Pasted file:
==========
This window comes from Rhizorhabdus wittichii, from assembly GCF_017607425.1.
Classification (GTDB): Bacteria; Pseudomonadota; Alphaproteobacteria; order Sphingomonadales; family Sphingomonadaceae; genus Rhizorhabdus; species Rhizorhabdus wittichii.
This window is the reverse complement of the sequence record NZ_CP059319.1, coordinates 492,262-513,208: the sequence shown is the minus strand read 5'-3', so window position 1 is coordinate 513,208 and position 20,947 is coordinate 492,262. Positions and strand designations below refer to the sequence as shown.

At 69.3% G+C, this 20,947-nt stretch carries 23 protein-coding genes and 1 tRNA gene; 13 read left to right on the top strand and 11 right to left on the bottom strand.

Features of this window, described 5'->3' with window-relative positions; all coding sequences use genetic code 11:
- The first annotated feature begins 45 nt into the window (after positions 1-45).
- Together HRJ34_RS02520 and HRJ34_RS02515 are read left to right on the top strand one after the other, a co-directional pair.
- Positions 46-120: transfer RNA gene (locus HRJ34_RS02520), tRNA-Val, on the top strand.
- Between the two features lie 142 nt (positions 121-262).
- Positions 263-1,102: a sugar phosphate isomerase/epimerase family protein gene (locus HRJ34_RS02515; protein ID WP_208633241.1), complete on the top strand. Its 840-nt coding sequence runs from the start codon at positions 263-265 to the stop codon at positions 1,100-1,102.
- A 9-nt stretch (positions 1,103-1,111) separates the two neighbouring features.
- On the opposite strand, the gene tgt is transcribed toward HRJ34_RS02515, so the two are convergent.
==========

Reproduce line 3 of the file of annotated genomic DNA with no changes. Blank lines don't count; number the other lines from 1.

This window is the reverse complement of the sequence record NZ_CP059319.1, coordinates 492,262-513,208: the sequence shown is the minus strand read 5'-3', so window position 1 is coordinate 513,208 and position 20,947 is coordinate 492,262. Positions and strand designations below refer to the sequence as shown.